And this code to the MainActivity and call the method in your onCreate() method. Add the constant public static final String STATE_FRAGMENT_TAG = “GuestListState”; at the top of your MainActivity class.

protected void onCreate(Bundle savedInstanceState) {
    Toolbar toolbar = (Toolbar) findViewById(;

private void addStateFragment() {
    if (getSupportFragmentManager().findFragmentByTag(STATE_FRAGMENT_TAG) == null) {
        FragmentTransaction transaction = getSupportFragmentManager().beginTransaction();
        transaction.add(AppStateFragment.newInstance(), STATE_FRAGMENT_TAG);

Step 4 – Create Guest List Fragment

1. Add a Fragment named to your fragments package and it should have a corresponding layout file named fragment_guest_list.xml

2. Also add to your test package. Add the Robolectric Test runner annotation like we did before and also add a setup method and a class member private GuestListFragment fagment to that class

3. Add a factory method that creates and returns like this

 public static GuestListFragment newInstance() {
        return new GuestListFragment();

4. Then in the, update the oncreate method to create this Fragment like so

    public void onCreate(@Nullable Bundle savedInstanceState) {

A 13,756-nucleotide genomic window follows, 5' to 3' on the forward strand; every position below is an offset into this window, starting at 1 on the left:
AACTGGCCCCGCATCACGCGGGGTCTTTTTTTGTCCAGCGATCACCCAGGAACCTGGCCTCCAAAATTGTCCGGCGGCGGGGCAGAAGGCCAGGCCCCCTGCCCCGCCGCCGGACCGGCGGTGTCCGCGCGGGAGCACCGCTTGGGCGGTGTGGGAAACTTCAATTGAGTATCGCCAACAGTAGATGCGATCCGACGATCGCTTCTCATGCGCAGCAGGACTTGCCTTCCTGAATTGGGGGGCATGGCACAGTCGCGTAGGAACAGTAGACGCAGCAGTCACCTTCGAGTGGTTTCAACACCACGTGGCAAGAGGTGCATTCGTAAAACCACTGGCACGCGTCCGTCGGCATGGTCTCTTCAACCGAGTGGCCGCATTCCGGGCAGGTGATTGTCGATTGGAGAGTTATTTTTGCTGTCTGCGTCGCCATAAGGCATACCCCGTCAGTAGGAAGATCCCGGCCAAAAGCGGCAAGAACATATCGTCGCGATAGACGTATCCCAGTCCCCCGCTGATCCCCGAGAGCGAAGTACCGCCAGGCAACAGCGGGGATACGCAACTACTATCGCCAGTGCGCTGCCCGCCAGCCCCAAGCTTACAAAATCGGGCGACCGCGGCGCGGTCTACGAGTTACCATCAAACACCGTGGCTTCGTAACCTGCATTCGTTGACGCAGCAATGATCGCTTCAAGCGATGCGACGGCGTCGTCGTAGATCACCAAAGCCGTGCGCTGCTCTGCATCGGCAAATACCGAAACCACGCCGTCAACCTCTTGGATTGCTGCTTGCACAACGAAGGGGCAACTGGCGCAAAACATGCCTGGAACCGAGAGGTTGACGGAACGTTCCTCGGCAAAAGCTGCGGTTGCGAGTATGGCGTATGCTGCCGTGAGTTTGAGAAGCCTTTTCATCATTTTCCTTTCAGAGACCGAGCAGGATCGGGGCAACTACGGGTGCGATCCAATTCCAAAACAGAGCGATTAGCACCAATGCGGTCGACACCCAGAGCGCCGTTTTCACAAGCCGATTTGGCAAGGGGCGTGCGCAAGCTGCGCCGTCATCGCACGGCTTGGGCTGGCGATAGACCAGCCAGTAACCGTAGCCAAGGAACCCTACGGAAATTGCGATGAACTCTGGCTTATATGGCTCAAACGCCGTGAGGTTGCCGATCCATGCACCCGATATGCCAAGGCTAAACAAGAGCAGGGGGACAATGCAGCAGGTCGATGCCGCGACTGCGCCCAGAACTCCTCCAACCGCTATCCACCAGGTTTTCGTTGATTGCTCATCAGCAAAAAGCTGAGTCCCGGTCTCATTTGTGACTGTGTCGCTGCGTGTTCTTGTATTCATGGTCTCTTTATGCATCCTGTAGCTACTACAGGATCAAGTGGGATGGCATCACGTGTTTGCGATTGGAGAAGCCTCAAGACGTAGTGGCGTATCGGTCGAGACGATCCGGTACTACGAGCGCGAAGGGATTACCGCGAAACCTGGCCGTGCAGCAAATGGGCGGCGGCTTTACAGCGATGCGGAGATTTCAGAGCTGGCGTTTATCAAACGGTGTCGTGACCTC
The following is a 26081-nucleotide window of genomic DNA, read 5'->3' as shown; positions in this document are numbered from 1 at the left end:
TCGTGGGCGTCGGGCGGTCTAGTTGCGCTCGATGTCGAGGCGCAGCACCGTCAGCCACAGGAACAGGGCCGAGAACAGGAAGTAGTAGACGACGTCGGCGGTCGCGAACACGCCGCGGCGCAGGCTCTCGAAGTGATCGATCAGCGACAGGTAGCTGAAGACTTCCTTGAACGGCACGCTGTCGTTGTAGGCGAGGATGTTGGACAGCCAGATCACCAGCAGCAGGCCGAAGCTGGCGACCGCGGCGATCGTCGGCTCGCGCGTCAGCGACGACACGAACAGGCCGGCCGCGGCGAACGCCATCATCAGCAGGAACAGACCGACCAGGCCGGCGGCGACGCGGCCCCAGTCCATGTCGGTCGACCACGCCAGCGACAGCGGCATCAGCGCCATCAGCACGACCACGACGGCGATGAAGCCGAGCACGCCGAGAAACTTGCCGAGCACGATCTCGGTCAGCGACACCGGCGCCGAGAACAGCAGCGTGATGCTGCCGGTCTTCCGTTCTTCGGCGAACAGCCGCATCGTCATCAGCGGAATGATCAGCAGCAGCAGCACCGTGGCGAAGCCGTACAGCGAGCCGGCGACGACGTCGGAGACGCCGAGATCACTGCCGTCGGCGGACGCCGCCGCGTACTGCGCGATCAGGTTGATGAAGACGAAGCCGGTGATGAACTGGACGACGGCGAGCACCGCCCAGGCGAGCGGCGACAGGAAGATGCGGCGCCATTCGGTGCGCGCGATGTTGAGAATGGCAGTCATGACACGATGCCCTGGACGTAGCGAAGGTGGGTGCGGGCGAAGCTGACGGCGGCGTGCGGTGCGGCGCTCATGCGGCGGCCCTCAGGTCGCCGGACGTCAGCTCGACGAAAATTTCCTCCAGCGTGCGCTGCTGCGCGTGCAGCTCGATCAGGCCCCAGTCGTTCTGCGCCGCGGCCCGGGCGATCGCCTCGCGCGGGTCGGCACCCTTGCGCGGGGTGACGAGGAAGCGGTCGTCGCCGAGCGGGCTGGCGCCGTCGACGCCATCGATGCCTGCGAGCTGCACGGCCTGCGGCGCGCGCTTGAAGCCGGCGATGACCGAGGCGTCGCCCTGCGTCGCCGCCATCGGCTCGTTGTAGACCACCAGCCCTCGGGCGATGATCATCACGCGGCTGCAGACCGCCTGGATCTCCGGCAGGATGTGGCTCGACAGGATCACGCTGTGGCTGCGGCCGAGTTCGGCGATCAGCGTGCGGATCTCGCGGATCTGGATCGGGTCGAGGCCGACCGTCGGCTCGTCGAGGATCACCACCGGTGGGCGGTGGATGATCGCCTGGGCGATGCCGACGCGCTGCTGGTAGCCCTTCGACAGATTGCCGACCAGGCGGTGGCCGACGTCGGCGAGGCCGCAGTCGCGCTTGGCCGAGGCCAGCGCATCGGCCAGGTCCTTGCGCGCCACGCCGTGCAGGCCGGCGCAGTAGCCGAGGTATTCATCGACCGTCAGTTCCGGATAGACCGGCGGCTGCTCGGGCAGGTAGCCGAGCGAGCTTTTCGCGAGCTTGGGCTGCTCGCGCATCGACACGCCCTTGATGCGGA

parentActivity = (MainActivity) getActivity();
        openFragment(GuestListFragment.newInstance(), "Guest List");

    private void openFragment(Fragment fragment, String screenTitle){

                .replace(, fragment)

5. At this point, you can add a shouldNotBeNull test to the like we did before and it should pass

Step 5 – Update Layout

1. Move the floating action button that the Android new project wizard added to activity_main.xml to the Also add a listview to the GustListFragment layout file and this layout file will now look like this.

<RelativeLayout xmlns:android=""

        android:layout_height="match_parent"  />

    <!-- TODO: Update blank fragment layout -->
        android:src="@android:drawable/ic_dialog_email" />


2. The MainActivity layout file will now look like this (add an id of container to the content_main)

<?xml version="1.0" encoding="utf-8"?>
< xmlns:android=""


            app:popupTheme="@style/AppTheme.PopupOverlay" />


    <include layout="@layout/content_main"


Step 6 – Add Unit Tests for ListView

We are using a listview to display the list of guests. We need to add a unit test that verifies that the listview is visible. And even if the listview is visible, it does us no good if that listview does not have an adapter associated with it so we also have to check if it has an adapter.

1. Add a test method to your with the name guestListShouldNotBeNull() like this (add static import for the Robolectic method “startFragment”